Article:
architrave

noun

ar·​chi·​trave ˈär-kə-ˌtrāv How to pronounce architrave (audio)
1
: the lowest division of an entablature resting in classical architecture immediately on the capital of the column see column illustration
2
: the molding around a rectangular opening (such as a door)

Examples of architrave in a Sentence

Recent Examples on the Web Drench a Room in Color Paint the whole room lavender, walls, doors, architraves, fireplaces, and all; the effect is brilliantly bold and ultra-contemporary, as evidenced by Sawyers’ Dupont Circle project. Sophie Flaxman, Better Homes & Gardens, 16 May 2023 The entire government believes that school is a fundamental architrave of our society. Irene Dominioni, Forbes, 20 Apr. 2021 The 59-foot-high structure, topped with an architrave, is made from marble from Mount Pentelicus, also used for the Parthenon. History Magazine, 3 Dec. 2020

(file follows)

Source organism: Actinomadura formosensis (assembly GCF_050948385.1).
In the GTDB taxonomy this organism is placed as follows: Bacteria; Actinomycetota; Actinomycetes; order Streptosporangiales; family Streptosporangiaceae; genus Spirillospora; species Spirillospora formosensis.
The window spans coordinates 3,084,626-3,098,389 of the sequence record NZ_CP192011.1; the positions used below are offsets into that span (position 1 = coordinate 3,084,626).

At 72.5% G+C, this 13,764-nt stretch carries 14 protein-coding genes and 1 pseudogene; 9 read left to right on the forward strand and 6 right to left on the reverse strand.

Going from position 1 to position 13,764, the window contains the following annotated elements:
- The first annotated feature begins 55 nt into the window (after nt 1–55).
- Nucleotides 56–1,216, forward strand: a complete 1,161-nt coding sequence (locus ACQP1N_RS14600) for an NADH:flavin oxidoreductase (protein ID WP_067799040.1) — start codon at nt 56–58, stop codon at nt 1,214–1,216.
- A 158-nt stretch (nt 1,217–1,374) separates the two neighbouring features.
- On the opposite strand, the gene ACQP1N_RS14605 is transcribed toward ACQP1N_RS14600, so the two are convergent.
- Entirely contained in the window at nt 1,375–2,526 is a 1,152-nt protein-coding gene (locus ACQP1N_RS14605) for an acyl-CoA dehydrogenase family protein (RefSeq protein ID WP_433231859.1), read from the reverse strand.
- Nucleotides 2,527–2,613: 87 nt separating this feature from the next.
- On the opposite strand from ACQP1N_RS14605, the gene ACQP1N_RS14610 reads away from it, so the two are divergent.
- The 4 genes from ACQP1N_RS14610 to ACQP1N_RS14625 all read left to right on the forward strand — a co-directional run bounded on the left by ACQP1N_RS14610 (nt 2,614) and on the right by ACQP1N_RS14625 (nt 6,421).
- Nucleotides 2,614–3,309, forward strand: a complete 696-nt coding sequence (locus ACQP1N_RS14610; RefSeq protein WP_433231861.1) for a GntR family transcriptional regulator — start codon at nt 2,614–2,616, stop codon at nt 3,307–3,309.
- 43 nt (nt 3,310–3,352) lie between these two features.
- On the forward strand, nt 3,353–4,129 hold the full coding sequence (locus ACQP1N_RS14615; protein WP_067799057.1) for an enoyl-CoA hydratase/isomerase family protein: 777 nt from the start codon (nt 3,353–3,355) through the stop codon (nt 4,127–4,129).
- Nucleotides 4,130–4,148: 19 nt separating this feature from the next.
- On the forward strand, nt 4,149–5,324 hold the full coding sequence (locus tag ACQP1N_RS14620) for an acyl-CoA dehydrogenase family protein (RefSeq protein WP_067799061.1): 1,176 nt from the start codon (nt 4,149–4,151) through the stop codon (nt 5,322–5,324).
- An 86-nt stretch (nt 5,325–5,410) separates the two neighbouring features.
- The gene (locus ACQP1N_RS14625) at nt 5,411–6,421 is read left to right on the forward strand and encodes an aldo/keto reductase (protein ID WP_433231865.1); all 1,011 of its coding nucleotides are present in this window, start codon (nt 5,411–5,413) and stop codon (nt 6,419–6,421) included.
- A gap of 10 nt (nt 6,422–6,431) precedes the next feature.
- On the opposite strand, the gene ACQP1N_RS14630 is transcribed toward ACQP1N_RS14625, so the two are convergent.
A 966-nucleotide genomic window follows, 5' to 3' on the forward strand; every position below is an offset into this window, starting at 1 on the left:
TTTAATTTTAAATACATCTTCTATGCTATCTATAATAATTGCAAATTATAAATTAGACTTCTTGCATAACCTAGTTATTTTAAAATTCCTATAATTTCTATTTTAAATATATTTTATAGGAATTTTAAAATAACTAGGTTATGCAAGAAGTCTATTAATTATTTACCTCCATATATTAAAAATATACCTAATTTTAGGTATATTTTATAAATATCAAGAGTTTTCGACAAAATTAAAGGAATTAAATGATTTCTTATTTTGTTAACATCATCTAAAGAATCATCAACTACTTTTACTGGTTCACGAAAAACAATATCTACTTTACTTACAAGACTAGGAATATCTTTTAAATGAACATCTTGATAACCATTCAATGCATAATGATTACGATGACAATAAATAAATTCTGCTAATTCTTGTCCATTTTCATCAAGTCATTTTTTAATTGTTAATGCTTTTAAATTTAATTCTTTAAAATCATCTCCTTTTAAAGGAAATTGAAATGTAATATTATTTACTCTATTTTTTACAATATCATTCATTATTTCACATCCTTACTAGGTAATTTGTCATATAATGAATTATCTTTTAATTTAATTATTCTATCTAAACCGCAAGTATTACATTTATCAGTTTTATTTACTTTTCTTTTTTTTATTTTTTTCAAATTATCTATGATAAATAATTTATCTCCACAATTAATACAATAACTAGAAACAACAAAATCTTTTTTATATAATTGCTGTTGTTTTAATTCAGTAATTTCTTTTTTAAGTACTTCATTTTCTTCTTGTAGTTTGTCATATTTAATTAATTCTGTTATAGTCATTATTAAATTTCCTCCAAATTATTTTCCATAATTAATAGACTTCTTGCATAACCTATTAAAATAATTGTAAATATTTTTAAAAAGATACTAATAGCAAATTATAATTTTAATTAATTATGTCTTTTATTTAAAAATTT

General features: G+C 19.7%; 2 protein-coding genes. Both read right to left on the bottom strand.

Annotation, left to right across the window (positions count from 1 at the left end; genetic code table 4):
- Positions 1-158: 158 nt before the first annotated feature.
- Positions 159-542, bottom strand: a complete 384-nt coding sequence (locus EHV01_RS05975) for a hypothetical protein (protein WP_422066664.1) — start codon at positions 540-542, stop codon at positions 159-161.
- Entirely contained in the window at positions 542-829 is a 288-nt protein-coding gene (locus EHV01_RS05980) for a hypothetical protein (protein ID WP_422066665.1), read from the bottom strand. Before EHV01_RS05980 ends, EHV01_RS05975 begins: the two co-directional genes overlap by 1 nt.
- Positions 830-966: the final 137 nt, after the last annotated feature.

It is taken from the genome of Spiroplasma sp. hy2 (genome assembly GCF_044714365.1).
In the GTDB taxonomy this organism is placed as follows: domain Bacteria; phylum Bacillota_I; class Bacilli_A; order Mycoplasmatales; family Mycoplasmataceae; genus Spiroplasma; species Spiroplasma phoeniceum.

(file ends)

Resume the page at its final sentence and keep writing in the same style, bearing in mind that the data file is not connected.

These examples are programmatically compiled from various online sources to illustrate current usage of the word 'architrave.' Any opinions expressed in the examples do not represent those of Merriam-Webster or its editors. Send us feedback about these examples.

Word History

Etymology

Middle French, from Old Italian, from archi- + trave beam, from Latin trab-, trabs — more at thorp

First Known Use

1563, in the meaning defined at sense 1

Time Traveler
The first known use of architrave was in 1563

Dictionary Entries Near architrave

Cite this Entry

“Architrave.” Merriam-Webster.com Dictionary, Merriam-Webster, https://www.merriam-webster.com/dictionary/architrave. Accessed 25 May. 2024.

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